May 17, 2024

Your Guide to Calculating Benefit in Kind (BIK) for Company Cars

All company cars and vans are subject to Benefit in Kind tax. But how do you calculate company car tax? Read our guide.
Your Guide to Calculating Benefit in Kind (BIK) for Company Cars Header Image

Company cars are the kind of perk that helps businesses attract top talent and retain employees. But company cars aren’t the workplace freebie people sometimes think they are.

Both businesses and the employee will need to pay tax on a company car. Tax payable by employers is known as ‘company car tax,’ while tax payable by employees is referred to as ‘Benefit in Kind’ (BIK) tax. This includes any benefit given to the employee in addition to their salary that they enjoy a personal benefit from, such as a company car that is used for private and business purposes.

But how do you calculate tax on company cars, and what affects the amount you pay? This blog will explain how BIK tax works for company cars, and how to make the right calculations.

What is a Company Car?

A company car is a taxable benefit given to employees by their employer in addition to an annual salary. From financial savings to talent retention, there are many advantages for employers that operate company car schemes, and clearly defined criteria around who qualifies for one.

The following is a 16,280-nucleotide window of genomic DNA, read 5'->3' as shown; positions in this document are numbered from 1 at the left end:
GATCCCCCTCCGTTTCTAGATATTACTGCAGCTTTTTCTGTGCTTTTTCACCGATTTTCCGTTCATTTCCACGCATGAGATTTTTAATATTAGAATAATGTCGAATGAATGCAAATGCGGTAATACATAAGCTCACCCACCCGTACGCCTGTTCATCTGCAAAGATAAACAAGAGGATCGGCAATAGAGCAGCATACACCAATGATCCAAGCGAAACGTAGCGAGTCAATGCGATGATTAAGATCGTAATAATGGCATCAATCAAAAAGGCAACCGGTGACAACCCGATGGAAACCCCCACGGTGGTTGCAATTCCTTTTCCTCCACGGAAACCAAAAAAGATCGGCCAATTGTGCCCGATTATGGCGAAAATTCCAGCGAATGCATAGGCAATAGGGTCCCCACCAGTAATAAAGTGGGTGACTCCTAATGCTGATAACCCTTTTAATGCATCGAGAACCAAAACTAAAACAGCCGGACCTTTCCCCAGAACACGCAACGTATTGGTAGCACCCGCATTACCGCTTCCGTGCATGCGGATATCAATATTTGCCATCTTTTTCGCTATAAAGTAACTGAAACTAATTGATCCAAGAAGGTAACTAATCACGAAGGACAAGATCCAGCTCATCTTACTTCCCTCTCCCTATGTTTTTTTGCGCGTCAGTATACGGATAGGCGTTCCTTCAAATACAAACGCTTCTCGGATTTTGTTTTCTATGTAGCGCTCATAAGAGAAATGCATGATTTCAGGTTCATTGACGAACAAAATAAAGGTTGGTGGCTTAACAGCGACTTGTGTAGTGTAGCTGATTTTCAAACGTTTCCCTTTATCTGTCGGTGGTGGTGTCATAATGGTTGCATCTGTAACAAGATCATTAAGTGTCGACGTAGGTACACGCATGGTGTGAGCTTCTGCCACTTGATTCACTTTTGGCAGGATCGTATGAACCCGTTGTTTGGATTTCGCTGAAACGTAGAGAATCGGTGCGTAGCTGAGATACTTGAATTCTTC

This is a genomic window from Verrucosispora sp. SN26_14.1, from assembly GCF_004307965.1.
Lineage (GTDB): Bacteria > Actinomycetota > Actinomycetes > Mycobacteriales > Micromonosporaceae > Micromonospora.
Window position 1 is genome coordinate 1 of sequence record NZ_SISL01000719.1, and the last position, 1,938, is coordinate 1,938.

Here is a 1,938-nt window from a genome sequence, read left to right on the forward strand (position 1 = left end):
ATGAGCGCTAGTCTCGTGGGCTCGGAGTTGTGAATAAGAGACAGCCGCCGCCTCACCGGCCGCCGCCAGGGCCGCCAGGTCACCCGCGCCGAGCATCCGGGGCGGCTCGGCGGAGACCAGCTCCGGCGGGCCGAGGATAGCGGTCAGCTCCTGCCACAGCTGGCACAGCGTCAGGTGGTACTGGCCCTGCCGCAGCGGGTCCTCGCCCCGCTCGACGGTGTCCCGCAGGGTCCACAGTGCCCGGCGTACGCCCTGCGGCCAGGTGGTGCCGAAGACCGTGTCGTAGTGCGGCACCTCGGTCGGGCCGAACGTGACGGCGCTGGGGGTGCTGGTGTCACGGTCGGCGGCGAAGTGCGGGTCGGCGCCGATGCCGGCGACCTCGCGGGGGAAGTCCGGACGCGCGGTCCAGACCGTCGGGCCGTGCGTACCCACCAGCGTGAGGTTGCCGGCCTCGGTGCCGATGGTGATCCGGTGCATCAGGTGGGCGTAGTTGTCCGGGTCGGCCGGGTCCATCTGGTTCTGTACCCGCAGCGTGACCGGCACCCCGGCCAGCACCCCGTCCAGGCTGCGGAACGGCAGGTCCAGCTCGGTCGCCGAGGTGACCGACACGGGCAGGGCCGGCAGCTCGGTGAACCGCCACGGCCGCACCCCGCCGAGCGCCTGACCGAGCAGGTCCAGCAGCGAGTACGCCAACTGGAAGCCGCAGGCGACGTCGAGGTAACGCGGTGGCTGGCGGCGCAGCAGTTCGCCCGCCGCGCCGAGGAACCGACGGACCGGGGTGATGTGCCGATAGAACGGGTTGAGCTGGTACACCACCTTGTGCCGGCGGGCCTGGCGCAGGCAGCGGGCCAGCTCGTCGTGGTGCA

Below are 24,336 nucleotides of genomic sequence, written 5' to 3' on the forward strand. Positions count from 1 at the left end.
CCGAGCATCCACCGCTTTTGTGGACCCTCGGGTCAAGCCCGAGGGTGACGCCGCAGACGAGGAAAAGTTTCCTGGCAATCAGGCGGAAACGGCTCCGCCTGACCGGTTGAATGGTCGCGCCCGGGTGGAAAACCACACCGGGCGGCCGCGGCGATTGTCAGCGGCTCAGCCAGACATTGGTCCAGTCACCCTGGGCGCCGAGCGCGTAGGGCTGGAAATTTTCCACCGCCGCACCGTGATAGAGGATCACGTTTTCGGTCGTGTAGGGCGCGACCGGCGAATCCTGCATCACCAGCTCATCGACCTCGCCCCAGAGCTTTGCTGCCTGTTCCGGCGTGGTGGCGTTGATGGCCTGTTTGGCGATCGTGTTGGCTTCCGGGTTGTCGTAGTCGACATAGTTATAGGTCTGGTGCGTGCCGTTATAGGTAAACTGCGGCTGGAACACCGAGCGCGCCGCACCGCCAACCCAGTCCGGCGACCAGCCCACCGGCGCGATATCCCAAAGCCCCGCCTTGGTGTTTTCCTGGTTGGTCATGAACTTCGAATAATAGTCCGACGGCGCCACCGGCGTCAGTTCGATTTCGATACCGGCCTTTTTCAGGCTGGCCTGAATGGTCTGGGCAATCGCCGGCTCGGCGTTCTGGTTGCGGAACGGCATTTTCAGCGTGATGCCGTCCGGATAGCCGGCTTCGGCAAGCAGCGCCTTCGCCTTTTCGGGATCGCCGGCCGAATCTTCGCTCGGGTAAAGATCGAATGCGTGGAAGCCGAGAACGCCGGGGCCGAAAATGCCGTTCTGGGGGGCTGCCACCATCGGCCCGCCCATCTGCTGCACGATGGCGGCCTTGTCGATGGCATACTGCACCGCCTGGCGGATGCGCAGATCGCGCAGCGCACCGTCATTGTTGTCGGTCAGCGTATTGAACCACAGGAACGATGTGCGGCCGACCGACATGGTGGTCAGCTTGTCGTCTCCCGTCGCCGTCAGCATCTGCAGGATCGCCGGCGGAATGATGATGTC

A company car should be free for employees to use both as a work vehicle and for personal use. Even if the only personal use is commuting to an office, this is still considered a taxable perk by HM Revenue and Customs (HMRC). Not only that, but you’ll also need business car and van insurance if you use a company car for work and pleasure purposes.

How Does Benefit in Kind Work for Company Cars?

Many factors determine BIK tax rates for company cars for both employers and employees. Employees essentially pay tax on the value of the vehicle to them, but that in itself depends on several things such as what its purchase price would be, the type of fuel, and tailpipe emissions.

A company car’s value, and therefore tax rate, can be reduced if a financial contribution is made towards the cost, it is only driven part-time rather than full-time, and it produces low CO2 emissions. It’s also important to remember that if an employer pays for the fuel you use for personal journeys, you’ll be taxed for this separately.